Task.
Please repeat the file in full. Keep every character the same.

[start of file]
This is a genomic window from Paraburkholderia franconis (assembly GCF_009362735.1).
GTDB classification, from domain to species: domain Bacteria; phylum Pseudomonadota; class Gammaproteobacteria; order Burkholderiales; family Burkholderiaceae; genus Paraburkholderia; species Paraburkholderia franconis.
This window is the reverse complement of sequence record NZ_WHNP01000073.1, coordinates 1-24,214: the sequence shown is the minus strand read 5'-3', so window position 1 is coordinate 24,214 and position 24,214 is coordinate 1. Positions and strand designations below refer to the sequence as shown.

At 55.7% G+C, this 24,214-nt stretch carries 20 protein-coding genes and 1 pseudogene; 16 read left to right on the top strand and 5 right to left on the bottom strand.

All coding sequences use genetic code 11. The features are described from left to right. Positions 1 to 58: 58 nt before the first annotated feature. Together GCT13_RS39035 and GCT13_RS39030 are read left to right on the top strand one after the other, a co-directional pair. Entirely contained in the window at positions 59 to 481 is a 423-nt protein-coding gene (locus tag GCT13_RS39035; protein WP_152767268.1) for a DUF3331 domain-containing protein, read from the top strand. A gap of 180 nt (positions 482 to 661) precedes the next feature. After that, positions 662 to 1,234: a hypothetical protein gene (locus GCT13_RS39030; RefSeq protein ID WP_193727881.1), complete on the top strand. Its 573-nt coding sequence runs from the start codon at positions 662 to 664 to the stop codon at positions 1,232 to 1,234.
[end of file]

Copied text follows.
This is a genomic window from Paraburkholderia franconis (assembly GCF_009362735.1).
GTDB classification, from domain to species: domain Bacteria; phylum Pseudomonadota; class Gammaproteobacteria; order Burkholderiales; family Burkholderiaceae; genus Paraburkholderia; species Paraburkholderia franconis.
This window is the reverse complement of sequence record NZ_WHNP01000073.1, coordinates 1-24,214: the sequence shown is the minus strand read 5'-3', so window position 1 is coordinate 24,214 and position 24,214 is coordinate 1. Positions and strand designations below refer to the sequence as shown.

At 55.7% G+C, this 24,214-nt stretch carries 20 protein-coding genes and 1 pseudogene; 16 read left to right on the top strand and 5 right to left on the bottom strand.

All coding sequences use genetic code 11. The features are described from left to right. Positions 1 to 58: 58 nt before the first annotated feature. Together GCT13_RS39035 and GCT13_RS39030 are read left to right on the top strand one after the other, a co-directional pair. Entirely contained in the window at positions 59 to 481 is a 423-nt protein-coding gene (locus tag GCT13_RS39035; protein WP_152767268.1) for a DUF3331 domain-containing protein, read from the top strand. A gap of 180 nt (positions 482 to 661) precedes the next feature. After that, positions 662 to 1,234: a hypothetical protein gene (locus GCT13_RS39030; RefSeq protein ID WP_193727881.1), complete on the top strand. Its 573-nt coding sequence runs from the start codon at positions 662 to 664 to the stop codon at positions 1,232 to 1,234.